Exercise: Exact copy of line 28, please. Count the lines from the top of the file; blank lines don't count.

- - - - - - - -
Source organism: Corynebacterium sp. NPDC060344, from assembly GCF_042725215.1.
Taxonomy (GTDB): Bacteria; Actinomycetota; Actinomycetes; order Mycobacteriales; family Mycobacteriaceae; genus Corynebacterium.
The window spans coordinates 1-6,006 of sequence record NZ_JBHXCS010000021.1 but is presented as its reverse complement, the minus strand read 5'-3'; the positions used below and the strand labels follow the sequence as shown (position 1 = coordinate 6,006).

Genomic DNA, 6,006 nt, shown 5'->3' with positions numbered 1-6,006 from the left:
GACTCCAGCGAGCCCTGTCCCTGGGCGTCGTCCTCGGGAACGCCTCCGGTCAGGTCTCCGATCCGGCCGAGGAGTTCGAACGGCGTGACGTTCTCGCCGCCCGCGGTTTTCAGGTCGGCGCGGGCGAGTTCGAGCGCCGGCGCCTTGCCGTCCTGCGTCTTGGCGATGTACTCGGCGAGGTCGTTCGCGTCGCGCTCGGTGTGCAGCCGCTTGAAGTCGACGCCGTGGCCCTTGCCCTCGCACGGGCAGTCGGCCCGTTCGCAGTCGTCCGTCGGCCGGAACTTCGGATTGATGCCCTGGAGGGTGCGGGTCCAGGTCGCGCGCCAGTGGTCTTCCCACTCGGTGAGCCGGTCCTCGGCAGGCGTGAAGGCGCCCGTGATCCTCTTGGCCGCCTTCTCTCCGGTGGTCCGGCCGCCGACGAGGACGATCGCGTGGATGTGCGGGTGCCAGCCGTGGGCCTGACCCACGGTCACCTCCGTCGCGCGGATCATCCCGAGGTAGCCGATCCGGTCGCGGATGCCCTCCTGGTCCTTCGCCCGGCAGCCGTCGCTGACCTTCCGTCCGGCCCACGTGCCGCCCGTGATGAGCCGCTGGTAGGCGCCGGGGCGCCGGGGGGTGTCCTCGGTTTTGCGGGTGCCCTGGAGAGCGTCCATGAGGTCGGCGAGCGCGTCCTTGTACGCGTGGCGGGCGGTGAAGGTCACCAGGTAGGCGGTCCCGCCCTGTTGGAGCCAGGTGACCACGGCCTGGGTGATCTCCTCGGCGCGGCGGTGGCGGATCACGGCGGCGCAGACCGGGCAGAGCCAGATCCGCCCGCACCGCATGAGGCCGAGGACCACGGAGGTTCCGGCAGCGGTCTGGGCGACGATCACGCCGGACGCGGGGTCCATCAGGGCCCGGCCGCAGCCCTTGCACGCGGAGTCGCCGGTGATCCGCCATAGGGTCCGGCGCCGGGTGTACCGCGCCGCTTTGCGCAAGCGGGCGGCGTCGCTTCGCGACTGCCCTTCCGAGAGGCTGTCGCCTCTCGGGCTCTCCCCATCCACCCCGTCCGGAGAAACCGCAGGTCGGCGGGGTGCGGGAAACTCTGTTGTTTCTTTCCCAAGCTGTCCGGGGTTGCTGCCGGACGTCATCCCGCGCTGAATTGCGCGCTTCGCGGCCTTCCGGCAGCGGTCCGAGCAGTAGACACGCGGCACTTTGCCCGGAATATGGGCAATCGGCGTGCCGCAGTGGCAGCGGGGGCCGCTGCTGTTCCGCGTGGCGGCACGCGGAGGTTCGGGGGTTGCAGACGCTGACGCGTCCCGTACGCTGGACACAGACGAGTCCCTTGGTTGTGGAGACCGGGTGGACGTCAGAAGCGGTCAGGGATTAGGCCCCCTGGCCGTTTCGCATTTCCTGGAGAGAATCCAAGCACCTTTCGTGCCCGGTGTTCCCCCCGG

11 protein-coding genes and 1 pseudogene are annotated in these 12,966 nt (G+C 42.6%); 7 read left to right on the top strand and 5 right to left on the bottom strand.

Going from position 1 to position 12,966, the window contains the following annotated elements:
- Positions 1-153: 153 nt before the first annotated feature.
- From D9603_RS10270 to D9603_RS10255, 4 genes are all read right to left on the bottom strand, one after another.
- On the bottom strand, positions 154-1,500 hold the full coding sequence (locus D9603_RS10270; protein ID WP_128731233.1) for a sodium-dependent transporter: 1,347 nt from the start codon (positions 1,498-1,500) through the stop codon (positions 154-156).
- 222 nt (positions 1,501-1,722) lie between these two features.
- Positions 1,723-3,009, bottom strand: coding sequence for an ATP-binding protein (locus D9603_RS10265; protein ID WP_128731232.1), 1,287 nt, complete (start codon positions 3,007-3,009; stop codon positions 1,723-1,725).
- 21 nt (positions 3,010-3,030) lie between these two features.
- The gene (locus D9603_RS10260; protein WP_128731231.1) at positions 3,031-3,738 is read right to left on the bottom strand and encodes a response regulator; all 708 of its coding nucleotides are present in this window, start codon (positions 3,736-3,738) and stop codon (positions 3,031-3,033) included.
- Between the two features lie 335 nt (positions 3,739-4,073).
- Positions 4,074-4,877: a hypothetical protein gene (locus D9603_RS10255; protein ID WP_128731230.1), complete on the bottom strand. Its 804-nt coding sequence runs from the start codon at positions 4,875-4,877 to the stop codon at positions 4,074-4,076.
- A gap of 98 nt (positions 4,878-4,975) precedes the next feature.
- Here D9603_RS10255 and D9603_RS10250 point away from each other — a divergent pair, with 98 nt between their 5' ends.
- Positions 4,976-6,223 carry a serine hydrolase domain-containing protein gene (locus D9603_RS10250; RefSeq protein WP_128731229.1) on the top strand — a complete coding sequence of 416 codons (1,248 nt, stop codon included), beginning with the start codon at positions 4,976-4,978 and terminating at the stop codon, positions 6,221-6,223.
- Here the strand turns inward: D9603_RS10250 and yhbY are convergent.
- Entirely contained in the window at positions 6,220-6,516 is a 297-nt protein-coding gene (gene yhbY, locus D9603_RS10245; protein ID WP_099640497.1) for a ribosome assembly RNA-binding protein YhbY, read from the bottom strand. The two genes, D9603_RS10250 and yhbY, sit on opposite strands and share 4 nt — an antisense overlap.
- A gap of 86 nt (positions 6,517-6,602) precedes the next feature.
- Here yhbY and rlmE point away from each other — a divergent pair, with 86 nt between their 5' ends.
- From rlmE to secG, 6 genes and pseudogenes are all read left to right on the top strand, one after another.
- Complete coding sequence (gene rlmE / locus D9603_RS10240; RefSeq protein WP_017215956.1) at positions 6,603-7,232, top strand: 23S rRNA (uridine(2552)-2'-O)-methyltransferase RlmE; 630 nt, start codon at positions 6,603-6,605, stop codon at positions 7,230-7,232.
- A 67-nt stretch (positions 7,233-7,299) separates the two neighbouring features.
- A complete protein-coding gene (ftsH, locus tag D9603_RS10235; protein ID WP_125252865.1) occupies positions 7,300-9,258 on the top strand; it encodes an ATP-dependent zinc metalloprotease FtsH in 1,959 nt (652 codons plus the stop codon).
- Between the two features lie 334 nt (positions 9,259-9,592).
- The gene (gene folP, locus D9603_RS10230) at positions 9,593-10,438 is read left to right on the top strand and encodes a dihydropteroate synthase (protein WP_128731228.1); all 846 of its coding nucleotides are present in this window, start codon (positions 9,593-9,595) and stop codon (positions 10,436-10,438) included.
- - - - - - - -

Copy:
- Between the two features lie 334 nt (positions 9,259-9,592).